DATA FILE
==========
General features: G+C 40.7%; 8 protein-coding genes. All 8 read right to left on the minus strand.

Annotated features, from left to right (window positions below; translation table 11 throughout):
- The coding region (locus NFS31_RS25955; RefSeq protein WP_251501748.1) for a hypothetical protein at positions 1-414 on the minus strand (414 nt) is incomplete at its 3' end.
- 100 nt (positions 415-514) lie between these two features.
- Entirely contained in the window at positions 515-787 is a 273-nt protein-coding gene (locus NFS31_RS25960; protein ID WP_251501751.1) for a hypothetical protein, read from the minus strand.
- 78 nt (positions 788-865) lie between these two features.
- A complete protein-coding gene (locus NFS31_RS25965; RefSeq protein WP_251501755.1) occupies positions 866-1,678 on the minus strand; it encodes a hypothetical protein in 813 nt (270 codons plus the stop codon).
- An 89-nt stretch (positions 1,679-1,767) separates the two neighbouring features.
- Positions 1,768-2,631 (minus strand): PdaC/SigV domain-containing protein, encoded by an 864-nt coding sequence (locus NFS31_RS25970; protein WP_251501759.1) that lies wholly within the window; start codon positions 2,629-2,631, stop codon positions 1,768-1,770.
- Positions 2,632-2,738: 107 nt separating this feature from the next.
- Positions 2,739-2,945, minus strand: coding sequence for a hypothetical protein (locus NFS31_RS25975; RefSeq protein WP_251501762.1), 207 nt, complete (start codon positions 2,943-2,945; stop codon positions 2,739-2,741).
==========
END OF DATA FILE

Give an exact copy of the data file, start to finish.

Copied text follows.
General features: G+C 40.7%; 8 protein-coding genes. All 8 read right to left on the minus strand.

Annotated features, from left to right (window positions below; translation table 11 throughout):
- The coding region (locus NFS31_RS25955; RefSeq protein WP_251501748.1) for a hypothetical protein at positions 1-414 on the minus strand (414 nt) is incomplete at its 3' end.
- 100 nt (positions 415-514) lie between these two features.
- Entirely contained in the window at positions 515-787 is a 273-nt protein-coding gene (locus NFS31_RS25960; protein ID WP_251501751.1) for a hypothetical protein, read from the minus strand.
- 78 nt (positions 788-865) lie between these two features.
- A complete protein-coding gene (locus NFS31_RS25965; RefSeq protein WP_251501755.1) occupies positions 866-1,678 on the minus strand; it encodes a hypothetical protein in 813 nt (270 codons plus the stop codon).
- An 89-nt stretch (positions 1,679-1,767) separates the two neighbouring features.
- Positions 1,768-2,631 (minus strand): PdaC/SigV domain-containing protein, encoded by an 864-nt coding sequence (locus NFS31_RS25970; protein WP_251501759.1) that lies wholly within the window; start codon positions 2,629-2,631, stop codon positions 1,768-1,770.
- Positions 2,632-2,738: 107 nt separating this feature from the next.
- Positions 2,739-2,945, minus strand: coding sequence for a hypothetical protein (locus NFS31_RS25975; RefSeq protein WP_251501762.1), 207 nt, complete (start codon positions 2,943-2,945; stop codon positions 2,739-2,741).